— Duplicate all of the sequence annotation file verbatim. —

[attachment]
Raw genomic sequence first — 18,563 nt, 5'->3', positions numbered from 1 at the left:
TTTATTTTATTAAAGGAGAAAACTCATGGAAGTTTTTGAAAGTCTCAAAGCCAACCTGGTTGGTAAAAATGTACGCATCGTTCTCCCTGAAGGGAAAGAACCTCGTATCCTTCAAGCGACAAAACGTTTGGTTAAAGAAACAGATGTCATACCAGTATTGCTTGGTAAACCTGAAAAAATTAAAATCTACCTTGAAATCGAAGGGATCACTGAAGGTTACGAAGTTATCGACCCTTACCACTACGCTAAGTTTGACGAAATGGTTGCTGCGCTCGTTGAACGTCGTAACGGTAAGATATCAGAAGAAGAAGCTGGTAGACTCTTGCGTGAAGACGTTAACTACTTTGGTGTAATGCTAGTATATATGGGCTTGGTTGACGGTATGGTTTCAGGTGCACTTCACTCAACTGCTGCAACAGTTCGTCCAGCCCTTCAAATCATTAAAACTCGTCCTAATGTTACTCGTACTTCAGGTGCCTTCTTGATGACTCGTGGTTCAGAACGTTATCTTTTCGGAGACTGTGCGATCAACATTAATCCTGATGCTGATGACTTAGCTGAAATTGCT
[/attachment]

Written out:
Raw genomic sequence first — 18,563 nt, 5'->3', positions numbered from 1 at the left:
TTTATTTTATTAAAGGAGAAAACTCATGGAAGTTTTTGAAAGTCTCAAAGCCAACCTGGTTGGTAAAAATGTACGCATCGTTCTCCCTGAAGGGAAAGAACCTCGTATCCTTCAAGCGACAAAACGTTTGGTTAAAGAAACAGATGTCATACCAGTATTGCTTGGTAAACCTGAAAAAATTAAAATCTACCTTGAAATCGAAGGGATCACTGAAGGTTACGAAGTTATCGACCCTTACCACTACGCTAAGTTTGACGAAATGGTTGCTGCGCTCGTTGAACGTCGTAACGGTAAGATATCAGAAGAAGAAGCTGGTAGACTCTTGCGTGAAGACGTTAACTACTTTGGTGTAATGCTAGTATATATGGGCTTGGTTGACGGTATGGTTTCAGGTGCACTTCACTCAACTGCTGCAACAGTTCGTCCAGCCCTTCAAATCATTAAAACTCGTCCTAATGTTACTCGTACTTCAGGTGCCTTCTTGATGACTCGTGGTTCAGAACGTTATCTTTTCGGAGACTGTGCGATCAACATTAATCCTGATGCTGATGACTTAGCTGAAATTGCT